Stress - An Overview
"Stress can destroy much more than physical health. Too often, it eats away at our hope, belief and faith." Charles F. Glassman
The smell of an orange relieves stress. Smelling an orange or eating one can reduce stress by over 70%.
Stress is your body's way of responding to any kind of demand or threat. When you sense danger—whether it's real or imaginary – the body's defence kicks into high gear in a rapid, automatic process known as the "fight-or-flight" reaction or the "stress response." The stress response is the body's way of protecting you.
Chronic worriers are at risk for health problems due to prolonged stress response by the body. When we experience stress, our bodies release the stress hormones: cortisol and adrenaline. It is a physiological response to an event where we perceive that we do not have the resources to adequately cope.
These high stress hormones cause your blood pressure to increase, your heart rate to increase and other psychological changes which over a long period of time, leads to a shorter life span. In a British study on stress and mortality, researchers found that stress can lead to a higher risk for death by cardiovascular disease, cancer, heart attack and stroke.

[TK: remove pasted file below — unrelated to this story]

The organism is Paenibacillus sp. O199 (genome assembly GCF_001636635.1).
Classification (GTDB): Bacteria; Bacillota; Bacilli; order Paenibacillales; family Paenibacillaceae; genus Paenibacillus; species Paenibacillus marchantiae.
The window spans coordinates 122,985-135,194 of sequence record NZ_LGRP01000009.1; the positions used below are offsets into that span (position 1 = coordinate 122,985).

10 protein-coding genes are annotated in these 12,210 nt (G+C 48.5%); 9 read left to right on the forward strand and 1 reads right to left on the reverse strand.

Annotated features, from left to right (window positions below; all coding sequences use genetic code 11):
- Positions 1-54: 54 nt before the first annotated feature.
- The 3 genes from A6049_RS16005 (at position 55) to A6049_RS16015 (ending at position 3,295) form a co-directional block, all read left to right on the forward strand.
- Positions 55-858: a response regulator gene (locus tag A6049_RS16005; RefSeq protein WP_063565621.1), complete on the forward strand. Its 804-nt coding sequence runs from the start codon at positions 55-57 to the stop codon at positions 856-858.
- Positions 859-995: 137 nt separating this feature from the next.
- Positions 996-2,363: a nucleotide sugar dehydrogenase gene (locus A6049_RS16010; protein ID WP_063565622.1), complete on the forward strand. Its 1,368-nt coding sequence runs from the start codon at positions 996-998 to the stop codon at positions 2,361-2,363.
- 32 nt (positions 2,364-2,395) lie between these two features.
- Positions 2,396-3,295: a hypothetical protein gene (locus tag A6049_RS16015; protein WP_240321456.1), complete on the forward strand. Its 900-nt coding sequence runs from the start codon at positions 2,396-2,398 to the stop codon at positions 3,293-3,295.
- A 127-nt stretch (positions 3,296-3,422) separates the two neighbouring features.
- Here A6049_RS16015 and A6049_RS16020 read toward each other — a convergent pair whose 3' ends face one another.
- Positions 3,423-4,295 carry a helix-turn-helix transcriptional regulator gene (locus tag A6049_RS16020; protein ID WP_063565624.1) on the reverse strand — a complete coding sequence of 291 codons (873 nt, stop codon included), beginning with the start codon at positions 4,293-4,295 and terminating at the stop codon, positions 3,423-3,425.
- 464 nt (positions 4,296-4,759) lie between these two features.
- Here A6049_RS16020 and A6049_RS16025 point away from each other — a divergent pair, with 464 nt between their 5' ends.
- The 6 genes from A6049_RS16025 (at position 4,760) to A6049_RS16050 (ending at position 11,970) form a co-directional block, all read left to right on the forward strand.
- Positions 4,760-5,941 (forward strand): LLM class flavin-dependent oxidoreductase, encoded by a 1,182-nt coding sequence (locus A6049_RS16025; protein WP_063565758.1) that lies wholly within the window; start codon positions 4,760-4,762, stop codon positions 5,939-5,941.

There are two (2) types of stress. The first, Type 1 is called acute stress, and it is caused by an episodic event; after the event the body moves into repair mode. For example, an event would be waiting for the bus which is delayed on a day you are late for work, and the stress reaction and rejuvenation follows.
The second, Type 2 is called chronic stress and it is caused by prolonged events or situations. An example of this would be, constant abuse or name calling from one's spouse. This could occur over a period of years.
The effects from both types of stress can be truly devastating, as outlined above. Keep in mind that a certain degree of stress may be beneficial for you, however it soon reaches an optimal level and then beneficial effects are reduced and negative effects show up.
It is estimated that approximately 70 to 90 % of all diseases are related to stress in some way. Some may be caused by stress or some may cause stress.
Keep in mind the body-mind connection. Events in the environment can impact our senses and thereby create perceptions. In turn, we interpret these perceptions to create meanings. Our interpretations coupled with trigger thoughts can lead to stress and other emotions such as anger.